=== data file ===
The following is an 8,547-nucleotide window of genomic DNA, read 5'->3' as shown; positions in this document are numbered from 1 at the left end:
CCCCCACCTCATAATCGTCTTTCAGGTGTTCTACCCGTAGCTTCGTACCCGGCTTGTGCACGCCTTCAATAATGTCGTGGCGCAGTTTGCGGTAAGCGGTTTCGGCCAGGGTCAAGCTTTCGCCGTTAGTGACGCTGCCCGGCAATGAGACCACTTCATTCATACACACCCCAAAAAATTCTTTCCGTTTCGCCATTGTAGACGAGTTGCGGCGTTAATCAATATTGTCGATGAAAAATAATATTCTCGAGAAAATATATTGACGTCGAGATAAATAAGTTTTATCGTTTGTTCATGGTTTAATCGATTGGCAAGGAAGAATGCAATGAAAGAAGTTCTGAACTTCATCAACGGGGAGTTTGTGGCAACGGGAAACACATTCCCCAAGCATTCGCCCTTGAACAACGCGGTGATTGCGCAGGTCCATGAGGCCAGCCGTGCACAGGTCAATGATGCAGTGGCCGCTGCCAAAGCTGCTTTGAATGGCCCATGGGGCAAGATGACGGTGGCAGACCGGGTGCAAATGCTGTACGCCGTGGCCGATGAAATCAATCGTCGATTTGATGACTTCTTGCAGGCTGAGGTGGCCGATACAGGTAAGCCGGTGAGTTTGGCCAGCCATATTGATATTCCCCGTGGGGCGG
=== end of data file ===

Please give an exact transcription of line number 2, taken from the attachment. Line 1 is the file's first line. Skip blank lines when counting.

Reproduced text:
CCCCCACCTCATAATCGTCTTTCAGGTGTTCTACCCGTAGCTTCGTACCCGGCTTGTGCACGCCTTCAATAATGTCGTGGCGCAGTTTGCGGTAAGCGGTTTCGGCCAGGGTCAAGCTTTCGCCGTTAGTGACGCTGCCCGGCAATGAGACCACTTCATTCATACACACCCCAAAAAATTCTTTCCGTTTCGCCATTGTAGACGAGTTGCGGCGTTAATCAATATTGTCGATGAAAAATAATATTCTCGAGAAAATATATTGACGTCGAGATAAATAAGTTTTATCGTTTGTTCATGGTTTAATCGATTGGCAAGGAAGAATGCAATGAAAGAAGTTCTGAACTTCATCAACGGGGAGTTTGTGGCAACGGGAAACACATTCCCCAAGCATTCGCCCTTGAACAACGCGGTGATTGCGCAGGTCCATGAGGCCAGCCGTGCACAGGTCAATGATGCAGTGGCCGCTGCCAAAGCTGCTTTGAATGGCCCATGGGGCAAGATGACGGTGGCAGACCGGGTGCAAATGCTGTACGCCGTGGCCGATGAAATCAATCGTCGATTTGATGACTTCTTGCAGGCTGAGGTGGCCGATACAGGTAAGCCGGTGAGTTTGGCCAGCCATATTGATATTCCCCGTGGGGCGG